Although fieldwork continues to be one of the most important investments for marketing analysis, the market is seeing a move toward technology-driven research. This includes both online (e-commerce) and offline prospects for data research and development. Developing an agile process to gather data and analyze it so marketing strategy can be adapted quickly is key. This includes the use of artificial intelligence, blockchain, cognitive cloud computing, and data automation.
Individuals with skills in these technological areas will be in high demand. While these skill sets are not traditional components of marketing educational paths, they can prove to be very valuable for research and development as well as for analytics in the field.
Areas of opportunity for marketing analysts
From business-to-business to consumer-based companies, marketing research and analysis is a critical component to operations. Below are some of the more popular points of entry for marketing analyst positions.
Popular career areas for marketing analysts
Online marketing analysts
Project managers for marketing companies
Marketing specialists for focus groups
Math and statistical analysts
Technology-focused marketing research analysts
Data mining analysts
Social media analysts
Sales planning optimization professionals
What are the different types of marketing analyst jobs?
Taking a job as a marketing analyst provides a range of opportunities for both those just leaving school and those with years of experience. Many people with a bachelor’s degree will work in entry-level positions as an analyst for three to five years before moving into more managerial roles. Education, skills, and success all play key roles in determining when a person may be ready to take on a more advanced position.
As a market analyst, you can work in numerous industries. With 738,100 people employed as market research analysts in 2019 and an additional 130,300 people expected to join the field by 2029, according to the U.S. Bureau of Labor Statistics, there’s no doubt there are opportunities for you.
Selecting a specialty can set you apart from others. The key is to obtain the right amount of education to boost the demand for your skills.
Entry-level marketing analyst jobs
With a bachelor’s degree, you can pursue a variety of entry-level marketing research and analysis positions.
Entry-level data analyst
Online marketing analyst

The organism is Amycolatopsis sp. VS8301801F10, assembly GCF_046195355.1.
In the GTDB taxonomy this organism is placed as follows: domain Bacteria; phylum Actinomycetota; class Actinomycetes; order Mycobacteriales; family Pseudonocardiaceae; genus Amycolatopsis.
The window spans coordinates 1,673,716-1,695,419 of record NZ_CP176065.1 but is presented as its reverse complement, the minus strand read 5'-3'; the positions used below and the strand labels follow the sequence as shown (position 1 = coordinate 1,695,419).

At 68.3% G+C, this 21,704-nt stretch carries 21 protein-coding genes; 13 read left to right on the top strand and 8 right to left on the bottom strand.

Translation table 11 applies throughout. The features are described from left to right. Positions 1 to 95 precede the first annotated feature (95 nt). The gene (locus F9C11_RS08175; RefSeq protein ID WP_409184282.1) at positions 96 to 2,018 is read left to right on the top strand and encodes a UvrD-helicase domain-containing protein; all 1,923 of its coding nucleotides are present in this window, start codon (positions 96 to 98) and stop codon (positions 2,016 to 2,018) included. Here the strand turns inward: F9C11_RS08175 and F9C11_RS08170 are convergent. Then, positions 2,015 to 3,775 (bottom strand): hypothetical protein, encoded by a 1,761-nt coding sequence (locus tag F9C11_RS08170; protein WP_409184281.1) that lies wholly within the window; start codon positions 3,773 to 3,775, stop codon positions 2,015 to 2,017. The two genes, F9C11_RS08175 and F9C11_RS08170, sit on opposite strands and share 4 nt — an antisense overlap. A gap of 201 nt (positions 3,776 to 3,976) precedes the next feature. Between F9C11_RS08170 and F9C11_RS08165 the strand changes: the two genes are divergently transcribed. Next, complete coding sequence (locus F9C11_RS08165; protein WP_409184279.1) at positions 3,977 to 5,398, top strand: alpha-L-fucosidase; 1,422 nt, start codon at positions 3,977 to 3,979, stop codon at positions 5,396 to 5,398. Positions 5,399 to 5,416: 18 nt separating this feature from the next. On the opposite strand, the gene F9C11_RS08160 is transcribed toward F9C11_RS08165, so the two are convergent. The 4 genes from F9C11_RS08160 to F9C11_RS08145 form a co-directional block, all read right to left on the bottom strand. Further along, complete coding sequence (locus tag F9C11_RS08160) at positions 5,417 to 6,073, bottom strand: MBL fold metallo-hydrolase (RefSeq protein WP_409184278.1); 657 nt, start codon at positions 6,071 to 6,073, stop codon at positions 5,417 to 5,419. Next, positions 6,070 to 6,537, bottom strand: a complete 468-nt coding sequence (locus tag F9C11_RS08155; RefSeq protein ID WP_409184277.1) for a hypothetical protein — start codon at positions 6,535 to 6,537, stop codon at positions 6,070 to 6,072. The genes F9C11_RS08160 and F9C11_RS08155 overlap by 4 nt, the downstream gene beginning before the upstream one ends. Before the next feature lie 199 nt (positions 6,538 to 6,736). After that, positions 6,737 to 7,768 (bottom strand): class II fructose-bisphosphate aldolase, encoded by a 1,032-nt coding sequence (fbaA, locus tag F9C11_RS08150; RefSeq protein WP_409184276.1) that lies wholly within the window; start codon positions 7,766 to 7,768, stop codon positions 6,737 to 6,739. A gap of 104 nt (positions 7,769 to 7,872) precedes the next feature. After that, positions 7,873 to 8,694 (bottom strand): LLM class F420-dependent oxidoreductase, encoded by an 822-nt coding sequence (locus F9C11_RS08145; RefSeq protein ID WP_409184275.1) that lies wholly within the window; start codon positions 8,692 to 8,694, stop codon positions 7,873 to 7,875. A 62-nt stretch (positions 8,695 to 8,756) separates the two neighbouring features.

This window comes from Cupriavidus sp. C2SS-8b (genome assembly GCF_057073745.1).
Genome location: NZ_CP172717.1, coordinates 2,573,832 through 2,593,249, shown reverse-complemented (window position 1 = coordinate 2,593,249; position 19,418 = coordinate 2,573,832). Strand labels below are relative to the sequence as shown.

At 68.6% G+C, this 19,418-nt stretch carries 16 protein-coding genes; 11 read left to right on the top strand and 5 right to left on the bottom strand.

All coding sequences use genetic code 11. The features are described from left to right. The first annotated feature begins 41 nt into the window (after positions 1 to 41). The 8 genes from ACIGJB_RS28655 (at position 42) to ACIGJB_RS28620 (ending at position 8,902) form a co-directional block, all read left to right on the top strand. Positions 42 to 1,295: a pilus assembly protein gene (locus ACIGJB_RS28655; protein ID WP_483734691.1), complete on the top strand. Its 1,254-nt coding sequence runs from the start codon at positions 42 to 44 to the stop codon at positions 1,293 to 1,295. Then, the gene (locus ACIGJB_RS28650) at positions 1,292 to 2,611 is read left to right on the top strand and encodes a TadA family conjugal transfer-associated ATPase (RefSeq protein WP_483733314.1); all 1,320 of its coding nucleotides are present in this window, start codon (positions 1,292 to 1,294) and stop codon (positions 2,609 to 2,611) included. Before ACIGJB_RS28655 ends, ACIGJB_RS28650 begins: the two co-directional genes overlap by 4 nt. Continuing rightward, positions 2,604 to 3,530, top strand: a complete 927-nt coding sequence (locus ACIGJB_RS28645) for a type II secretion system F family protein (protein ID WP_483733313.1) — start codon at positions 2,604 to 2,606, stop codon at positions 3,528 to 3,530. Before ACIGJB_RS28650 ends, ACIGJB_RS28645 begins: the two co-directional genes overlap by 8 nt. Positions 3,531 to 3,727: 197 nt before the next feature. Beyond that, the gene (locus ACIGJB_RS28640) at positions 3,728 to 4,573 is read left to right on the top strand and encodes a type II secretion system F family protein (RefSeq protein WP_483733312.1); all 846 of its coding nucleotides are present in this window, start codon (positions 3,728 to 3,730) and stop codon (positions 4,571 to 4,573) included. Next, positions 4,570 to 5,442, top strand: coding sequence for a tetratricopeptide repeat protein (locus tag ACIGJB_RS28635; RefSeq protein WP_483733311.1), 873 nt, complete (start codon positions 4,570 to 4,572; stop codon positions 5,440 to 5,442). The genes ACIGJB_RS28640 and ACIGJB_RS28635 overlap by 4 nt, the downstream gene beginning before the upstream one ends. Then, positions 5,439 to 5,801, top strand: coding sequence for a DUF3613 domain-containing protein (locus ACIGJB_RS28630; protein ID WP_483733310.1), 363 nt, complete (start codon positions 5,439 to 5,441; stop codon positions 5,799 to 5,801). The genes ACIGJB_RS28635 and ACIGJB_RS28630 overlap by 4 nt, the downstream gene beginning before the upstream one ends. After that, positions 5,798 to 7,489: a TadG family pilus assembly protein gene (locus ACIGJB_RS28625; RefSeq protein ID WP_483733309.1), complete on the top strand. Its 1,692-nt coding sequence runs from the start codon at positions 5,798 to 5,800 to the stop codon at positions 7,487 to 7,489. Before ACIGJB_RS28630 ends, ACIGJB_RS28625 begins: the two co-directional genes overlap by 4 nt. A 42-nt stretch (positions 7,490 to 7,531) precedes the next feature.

Associate marketing analyst
Advanced marketing analyst jobs
Those who advance their education and experience may qualify for additional, higher-level positions. Specialized courses may be required for some of these positions as well.
Publishing industry analyst
Financial marketing analyst
Corporate marketing management
$74,510 and higher
Business process analyst
Top skills and digital tools for marketing analysts
Marketing analysts are expected to have an array of skills including traditional soft skills, like communication and teamwork, as well as technical skills, such as Google Analytics. In the research discussed below, we give you insight into the fastest-growing skills and most popular tools for this career.
Fast-growing marketing analyst skills
As marketing continues to evolve into a technological, data-driven career, half of the fastest-growing skills involve technology while the other half are software based. Here are the 10 fastest-growing skills in marketing.
The top requested technical or specialized skills in marketing are:
Some of the top soft skills in marketing are:
Many of the fasting-growing emerging skills in marketing center around machine learning and data intelligence. As this research shows, quite a few skills in these areas are poised to see triple-digit growth through 2023.
In addition to traditional software like Microsoft Office, the following tools are frequently used in a marketing department, and you’ll likely be expected to have experience with them or be able to learn them on the job:
Facebook, Instagram, LinkedIn, YouTube
Marketing analyst internships
Internships are important steps in making your resume more attractive to employers. Gaining real-world experience will help elevate you past others who do not have that same experience. Examples of companies that offer marketing internships include:
Upon starting a career as a marketing analyst, you may want to know what options are available for you to further your career. In addition to education and experience, joining an industry association should be at the top of your list.
You’ll enjoy networking opportunities, be kept abreast of industry happenings, and learn about new opportunities and career paths as they develop. Some industry groups you could consider are:
As a diverse and ever-changing career, marketing analyst and research positions can be found in the challenging and interesting field you desire. As new data and technologies become available, more opportunities continue to open up. Many of these will include lucrative salaries.
As the marketing analysis field continues to grow and become more important to a business’s survival, we’re here to help you with the necessary steps toward the education you need.